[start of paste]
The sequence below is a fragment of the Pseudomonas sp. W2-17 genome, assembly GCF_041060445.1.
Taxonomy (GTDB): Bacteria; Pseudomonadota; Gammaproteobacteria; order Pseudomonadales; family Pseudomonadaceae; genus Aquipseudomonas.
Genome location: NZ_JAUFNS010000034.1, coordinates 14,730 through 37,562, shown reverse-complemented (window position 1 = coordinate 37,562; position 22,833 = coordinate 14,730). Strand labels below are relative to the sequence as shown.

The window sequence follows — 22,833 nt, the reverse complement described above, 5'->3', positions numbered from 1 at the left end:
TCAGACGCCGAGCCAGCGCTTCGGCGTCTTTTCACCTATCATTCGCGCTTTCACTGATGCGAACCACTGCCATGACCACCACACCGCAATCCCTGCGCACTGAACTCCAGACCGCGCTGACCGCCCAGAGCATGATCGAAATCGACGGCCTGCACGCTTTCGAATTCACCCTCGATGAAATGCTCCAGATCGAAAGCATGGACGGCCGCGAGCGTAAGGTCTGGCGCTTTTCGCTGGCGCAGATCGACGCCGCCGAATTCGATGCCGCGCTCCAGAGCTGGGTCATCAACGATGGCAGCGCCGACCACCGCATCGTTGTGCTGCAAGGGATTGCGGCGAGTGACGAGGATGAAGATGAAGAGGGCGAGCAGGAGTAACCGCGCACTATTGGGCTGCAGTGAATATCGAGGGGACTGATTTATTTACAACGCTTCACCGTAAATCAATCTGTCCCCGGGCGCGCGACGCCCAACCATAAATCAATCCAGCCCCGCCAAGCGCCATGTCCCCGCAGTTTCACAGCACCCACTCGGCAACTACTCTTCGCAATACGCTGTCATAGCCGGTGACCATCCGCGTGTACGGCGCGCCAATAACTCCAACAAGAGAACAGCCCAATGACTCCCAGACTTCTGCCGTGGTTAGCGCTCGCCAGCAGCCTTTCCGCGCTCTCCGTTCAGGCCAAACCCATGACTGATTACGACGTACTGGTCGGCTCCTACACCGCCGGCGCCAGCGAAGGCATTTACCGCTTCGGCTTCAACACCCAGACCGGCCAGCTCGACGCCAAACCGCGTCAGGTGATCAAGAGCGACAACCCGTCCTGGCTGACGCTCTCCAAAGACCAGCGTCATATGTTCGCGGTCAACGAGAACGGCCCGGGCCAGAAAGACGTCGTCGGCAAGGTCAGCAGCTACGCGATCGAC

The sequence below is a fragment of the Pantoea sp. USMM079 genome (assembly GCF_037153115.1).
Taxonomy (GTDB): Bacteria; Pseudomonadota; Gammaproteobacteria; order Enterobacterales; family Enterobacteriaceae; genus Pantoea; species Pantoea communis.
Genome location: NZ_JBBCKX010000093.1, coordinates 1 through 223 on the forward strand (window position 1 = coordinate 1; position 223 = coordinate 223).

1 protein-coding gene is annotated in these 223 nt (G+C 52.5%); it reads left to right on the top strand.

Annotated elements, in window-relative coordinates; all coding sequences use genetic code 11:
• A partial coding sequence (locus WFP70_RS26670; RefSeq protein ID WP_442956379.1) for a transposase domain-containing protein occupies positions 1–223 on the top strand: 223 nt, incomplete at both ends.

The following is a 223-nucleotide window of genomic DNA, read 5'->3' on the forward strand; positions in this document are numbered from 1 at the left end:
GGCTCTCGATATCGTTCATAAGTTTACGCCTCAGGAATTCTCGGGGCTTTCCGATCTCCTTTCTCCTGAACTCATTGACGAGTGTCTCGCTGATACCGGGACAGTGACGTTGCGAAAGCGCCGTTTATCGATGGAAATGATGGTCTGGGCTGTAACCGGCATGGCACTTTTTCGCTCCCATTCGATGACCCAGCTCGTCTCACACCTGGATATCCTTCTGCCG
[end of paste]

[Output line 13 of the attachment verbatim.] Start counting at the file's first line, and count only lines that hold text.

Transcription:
GGCTCTCGATATCGTTCATAAGTTTACGCCTCAGGAATTCTCGGGGCTTTCCGATCTCCTTTCTCCTGAACTCATTGACGAGTGTCTCGCTGATACCGGGACAGTGACGTTGCGAAAGCGCCGTTTATCGATGGAAATGATGGTCTGGGCTGTAACCGGCATGGCACTTTTTCGCTCCCATTCGATGACCCAGCTCGTCTCACACCTGGATATCCTTCTGCCG